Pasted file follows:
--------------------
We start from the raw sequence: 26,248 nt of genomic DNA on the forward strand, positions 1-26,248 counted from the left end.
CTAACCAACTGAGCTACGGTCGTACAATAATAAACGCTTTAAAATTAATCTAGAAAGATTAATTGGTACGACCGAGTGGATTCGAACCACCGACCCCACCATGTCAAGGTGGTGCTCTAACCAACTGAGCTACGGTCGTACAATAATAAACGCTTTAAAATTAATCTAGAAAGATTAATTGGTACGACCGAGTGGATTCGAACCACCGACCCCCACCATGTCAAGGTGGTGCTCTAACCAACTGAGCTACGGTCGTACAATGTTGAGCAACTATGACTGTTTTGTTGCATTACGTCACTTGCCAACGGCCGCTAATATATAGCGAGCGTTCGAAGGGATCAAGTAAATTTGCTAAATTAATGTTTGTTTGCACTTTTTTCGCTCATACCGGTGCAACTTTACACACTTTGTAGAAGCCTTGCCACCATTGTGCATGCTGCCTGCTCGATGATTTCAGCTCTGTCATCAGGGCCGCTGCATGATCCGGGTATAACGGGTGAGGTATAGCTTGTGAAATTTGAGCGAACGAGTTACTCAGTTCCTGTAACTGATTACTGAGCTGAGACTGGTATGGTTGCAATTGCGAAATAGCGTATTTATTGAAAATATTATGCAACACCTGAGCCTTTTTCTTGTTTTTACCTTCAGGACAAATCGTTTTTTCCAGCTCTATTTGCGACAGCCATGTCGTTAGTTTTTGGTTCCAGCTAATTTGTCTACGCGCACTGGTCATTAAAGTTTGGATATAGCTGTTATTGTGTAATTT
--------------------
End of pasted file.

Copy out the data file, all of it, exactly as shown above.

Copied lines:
We start from the raw sequence: 26,248 nt of genomic DNA on the forward strand, positions 1-26,248 counted from the left end.
CTAACCAACTGAGCTACGGTCGTACAATAATAAACGCTTTAAAATTAATCTAGAAAGATTAATTGGTACGACCGAGTGGATTCGAACCACCGACCCCACCATGTCAAGGTGGTGCTCTAACCAACTGAGCTACGGTCGTACAATAATAAACGCTTTAAAATTAATCTAGAAAGATTAATTGGTACGACCGAGTGGATTCGAACCACCGACCCCCACCATGTCAAGGTGGTGCTCTAACCAACTGAGCTACGGTCGTACAATGTTGAGCAACTATGACTGTTTTGTTGCATTACGTCACTTGCCAACGGCCGCTAATATATAGCGAGCGTTCGAAGGGATCAAGTAAATTTGCTAAATTAATGTTTGTTTGCACTTTTTTCGCTCATACCGGTGCAACTTTACACACTTTGTAGAAGCCTTGCCACCATTGTGCATGCTGCCTGCTCGATGATTTCAGCTCTGTCATCAGGGCCGCTGCATGATCCGGGTATAACGGGTGAGGTATAGCTTGTGAAATTTGAGCGAACGAGTTACTCAGTTCCTGTAACTGATTACTGAGCTGAGACTGGTATGGTTGCAATTGCGAAATAGCGTATTTATTGAAAATATTATGCAACACCTGAGCCTTTTTCTTGTTTTTACCTTCAGGACAAATCGTTTTTTCCAGCTCTATTTGCGACAGCCATGTCGTTAGTTTTTGGTTCCAGCTAATTTGTCTACGCGCACTGGTCATTAAAGTTTGGATATAGCTGTTATTGTGTAATTT